Android 10 Review: A Thoughtful Gesture
Android 10 is the seventeenth version of Android but we’re not here to nitpick the name. Google’s latest mobile operating system is available now for every Pixel phone including 2016’s first generation. Google promised two years of OS updates for that phone, so it has outdone itself.
But has it outdone itself with the first version of Android not to bear the name of a dessert? Is the new gesture system finally decent? Is a system-wide dark mode really what everyone needs?
- Updated system fonts and aesthetic
- System-wide dark mode
- iPhone X-like navigation gestures
- Even more granular notification control
- Enhanced permission control
- Beta version of Focus Mode to quieten apps
Perhaps the biggest question is if the effort is in vain for Google. Android is such a fragmented ecosystem that only a tiny global percentage of Android phones will get Android 10 in the next six months, if ever. Even flagship Samsung phones take about that long to get it and even then, it’s with a heavy UI skin over the top.
Google has pushed forward with some clever new ideas, but in context not many people will see the immediate benefit unless they own a Pixel. On the flipside, millions more iPhones will have iOS 13 soon as it will roll out all the way back to 2015’s iPhone 6s.
We’ve been running the official Android 10 on a Pixel 2 XL for a few days having played with various beta versions prior to that. Here’s our review.
Android 10 sees Google lean further into its material design aesthetic. A playful tweak to the fonts of menus is noticeable straight away in headers, but the standard Roboto font that Google has used for aeons is still around for the most part
There are more boxes and line divides on certain screens that give a clean feel throughout. If you’re coming from Pie on a Pixel, you’ll get on just fine and it’s a welcome return to a rounder, bouncier look than the more austere Oreo laid the groundwork for. It means that Google can’t really decide what it wants for Android’s design, but with the Android logo changed for the first time since 2014 keeping the green droid, we reckon it’s shooting for quirky individuality, which is always when Android excels.
Yep, there’s a dark mode. A proper, system-wide one too, but it’s notable that it has taken till now for Pixels to get this. Samsung’s One UI deploys it very well and has done so since the Galaxy S10 launched in February. For Google to take this long is weird, but at least it’s here. It applies the theme to most but not all stock Google apps, and doesn’t take over third party ones, so a lot is still light where you want it to be dark.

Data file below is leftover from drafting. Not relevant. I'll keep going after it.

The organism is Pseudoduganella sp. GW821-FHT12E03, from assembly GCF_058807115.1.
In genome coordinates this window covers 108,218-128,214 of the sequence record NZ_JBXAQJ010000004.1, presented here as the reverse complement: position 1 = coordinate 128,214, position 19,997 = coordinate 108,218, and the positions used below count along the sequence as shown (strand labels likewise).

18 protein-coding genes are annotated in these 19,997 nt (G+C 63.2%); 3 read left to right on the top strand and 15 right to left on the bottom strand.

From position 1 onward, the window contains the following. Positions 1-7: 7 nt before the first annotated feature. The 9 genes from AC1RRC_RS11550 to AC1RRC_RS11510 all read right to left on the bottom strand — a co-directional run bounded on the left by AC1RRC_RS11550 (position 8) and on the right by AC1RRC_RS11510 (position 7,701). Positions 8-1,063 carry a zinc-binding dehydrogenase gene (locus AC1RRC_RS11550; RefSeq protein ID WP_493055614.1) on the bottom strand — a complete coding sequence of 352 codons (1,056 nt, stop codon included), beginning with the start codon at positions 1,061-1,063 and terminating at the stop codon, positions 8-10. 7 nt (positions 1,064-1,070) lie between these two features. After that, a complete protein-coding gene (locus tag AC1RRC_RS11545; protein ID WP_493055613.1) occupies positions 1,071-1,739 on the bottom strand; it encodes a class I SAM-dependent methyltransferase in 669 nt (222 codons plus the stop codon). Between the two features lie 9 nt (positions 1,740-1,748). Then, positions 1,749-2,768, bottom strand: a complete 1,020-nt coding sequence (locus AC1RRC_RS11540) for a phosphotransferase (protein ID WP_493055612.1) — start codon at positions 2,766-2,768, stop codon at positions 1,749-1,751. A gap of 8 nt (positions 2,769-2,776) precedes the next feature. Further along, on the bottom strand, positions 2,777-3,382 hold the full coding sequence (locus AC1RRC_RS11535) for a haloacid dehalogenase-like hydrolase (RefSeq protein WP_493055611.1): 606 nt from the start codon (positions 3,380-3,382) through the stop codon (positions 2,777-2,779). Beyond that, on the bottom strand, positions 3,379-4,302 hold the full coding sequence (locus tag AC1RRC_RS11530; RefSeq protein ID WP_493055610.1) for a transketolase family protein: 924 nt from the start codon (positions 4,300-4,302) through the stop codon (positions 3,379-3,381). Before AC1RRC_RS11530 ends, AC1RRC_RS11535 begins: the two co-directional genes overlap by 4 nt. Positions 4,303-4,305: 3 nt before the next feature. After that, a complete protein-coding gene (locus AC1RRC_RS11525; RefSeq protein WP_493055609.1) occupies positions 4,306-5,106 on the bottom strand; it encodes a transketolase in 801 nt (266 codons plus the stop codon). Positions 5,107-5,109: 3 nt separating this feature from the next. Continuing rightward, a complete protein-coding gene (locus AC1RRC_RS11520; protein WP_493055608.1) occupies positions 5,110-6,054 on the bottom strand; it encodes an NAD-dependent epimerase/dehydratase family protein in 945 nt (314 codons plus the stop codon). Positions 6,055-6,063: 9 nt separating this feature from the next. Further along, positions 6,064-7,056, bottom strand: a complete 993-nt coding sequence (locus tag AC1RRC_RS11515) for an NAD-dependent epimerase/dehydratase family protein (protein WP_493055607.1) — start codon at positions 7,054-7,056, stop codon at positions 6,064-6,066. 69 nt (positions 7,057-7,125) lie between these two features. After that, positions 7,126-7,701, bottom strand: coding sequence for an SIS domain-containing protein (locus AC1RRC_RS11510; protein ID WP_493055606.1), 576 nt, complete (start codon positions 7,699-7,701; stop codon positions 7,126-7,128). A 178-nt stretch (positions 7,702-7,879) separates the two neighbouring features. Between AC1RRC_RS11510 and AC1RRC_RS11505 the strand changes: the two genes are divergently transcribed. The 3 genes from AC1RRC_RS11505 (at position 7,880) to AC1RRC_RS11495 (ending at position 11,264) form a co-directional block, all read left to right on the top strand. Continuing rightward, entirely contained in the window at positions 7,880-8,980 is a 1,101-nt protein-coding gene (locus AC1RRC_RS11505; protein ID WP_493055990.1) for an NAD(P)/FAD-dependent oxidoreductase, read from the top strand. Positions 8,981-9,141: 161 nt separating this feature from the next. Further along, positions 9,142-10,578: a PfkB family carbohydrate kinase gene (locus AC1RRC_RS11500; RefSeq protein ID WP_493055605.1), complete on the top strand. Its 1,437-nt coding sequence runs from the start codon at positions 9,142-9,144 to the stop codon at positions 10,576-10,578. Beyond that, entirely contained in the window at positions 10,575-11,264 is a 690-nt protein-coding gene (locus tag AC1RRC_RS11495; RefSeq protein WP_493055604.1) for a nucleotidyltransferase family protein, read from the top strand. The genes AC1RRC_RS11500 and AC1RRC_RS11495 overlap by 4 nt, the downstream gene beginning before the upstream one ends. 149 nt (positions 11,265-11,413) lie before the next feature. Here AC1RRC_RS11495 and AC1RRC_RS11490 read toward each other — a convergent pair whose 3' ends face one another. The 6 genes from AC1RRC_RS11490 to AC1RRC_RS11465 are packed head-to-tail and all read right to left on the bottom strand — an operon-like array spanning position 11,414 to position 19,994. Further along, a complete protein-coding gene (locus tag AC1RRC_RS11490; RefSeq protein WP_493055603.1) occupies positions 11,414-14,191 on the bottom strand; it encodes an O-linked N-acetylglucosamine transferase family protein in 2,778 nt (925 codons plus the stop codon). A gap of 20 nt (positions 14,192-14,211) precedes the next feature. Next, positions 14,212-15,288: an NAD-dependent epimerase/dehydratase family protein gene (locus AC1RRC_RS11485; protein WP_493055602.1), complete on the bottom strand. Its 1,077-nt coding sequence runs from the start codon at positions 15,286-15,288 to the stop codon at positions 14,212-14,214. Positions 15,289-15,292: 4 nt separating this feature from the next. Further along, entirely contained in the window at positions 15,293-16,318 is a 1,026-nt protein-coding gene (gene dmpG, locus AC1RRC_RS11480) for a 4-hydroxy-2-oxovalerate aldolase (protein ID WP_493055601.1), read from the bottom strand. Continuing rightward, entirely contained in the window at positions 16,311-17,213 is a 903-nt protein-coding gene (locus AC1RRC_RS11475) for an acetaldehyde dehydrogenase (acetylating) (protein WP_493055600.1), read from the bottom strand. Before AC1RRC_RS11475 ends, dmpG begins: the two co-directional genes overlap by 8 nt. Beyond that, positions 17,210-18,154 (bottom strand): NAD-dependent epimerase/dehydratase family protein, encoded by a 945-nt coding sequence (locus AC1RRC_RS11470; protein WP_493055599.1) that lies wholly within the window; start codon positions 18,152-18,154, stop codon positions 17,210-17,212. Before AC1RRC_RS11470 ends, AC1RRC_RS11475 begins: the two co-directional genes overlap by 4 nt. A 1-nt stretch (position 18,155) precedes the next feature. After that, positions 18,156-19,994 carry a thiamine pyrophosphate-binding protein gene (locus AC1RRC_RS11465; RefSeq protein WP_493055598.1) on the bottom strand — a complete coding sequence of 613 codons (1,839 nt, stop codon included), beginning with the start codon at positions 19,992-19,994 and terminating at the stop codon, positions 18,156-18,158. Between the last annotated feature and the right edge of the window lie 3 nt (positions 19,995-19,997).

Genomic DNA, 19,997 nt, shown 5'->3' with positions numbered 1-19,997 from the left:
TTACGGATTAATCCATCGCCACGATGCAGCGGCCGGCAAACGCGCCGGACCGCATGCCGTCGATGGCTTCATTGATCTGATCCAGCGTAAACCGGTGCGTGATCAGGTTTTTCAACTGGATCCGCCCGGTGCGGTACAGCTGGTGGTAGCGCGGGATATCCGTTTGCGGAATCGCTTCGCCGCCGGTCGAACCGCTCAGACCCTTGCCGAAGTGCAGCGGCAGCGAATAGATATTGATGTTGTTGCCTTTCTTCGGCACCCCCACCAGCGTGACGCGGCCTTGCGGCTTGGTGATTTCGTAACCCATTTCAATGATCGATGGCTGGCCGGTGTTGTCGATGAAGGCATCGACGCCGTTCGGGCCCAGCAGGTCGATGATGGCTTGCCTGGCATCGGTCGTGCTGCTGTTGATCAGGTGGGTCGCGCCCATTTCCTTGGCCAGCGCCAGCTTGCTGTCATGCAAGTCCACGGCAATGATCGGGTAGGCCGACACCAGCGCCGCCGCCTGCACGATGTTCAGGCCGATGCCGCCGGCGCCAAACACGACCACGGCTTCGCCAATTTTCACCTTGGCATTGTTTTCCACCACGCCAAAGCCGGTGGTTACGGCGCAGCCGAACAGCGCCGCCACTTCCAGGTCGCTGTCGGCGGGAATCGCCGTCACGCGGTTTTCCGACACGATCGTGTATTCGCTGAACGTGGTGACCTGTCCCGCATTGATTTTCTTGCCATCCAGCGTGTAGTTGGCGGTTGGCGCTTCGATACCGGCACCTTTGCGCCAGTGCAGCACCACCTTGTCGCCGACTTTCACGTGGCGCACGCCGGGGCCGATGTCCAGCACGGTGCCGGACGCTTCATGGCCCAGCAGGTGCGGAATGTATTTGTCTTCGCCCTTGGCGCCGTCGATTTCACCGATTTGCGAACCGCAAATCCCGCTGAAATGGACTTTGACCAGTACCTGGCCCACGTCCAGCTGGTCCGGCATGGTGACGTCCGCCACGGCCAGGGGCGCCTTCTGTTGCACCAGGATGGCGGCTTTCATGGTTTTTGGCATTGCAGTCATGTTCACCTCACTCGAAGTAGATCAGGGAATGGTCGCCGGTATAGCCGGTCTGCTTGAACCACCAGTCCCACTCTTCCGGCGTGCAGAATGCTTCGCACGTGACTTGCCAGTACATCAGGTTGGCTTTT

Aesthetics are one thing, but dark mode is also good for saving battery. Every Pixel phone has an OLED screen and will use less battery life with a dark screen as it doesn’t have to light the pixels up. We use it for that more than anything.
More controversial are the new gestures, changed umpteen times in the beta versions of Android 10 before landing on what we have here – and they are basically what the iPhone X has had since 2017. In fact, this decision would have been more controversial for the Android faithful if Google hadn’t given the option to use the pill and back button of Pie or the traditional three button set up.
The new gestures are swipe up to go home from anywhere, meaning there’s no home button. A swipe up and hold gets you the app switcher. From this screen you can then swipe again for the app drawer. It’s a tad fiddly and the animations are nowhere near as fluid as on iOS but they are improved over Pie.
Swiping along the bottom of the screen quickly slides between apps (yes, like the iPhone) and swiping up from either bottom corner triggers Assistant.
But there’s no back button. Instead, you swipe in from the left or right of the display to go back. It’s system-wide, so you can go back a step in a menu or back in a browser for instance and we got used to it far quicker than we thought. The slightly curved edges of the Pixel 2 XL encourage it but with a lipped case on it’s difficult to register the swipe.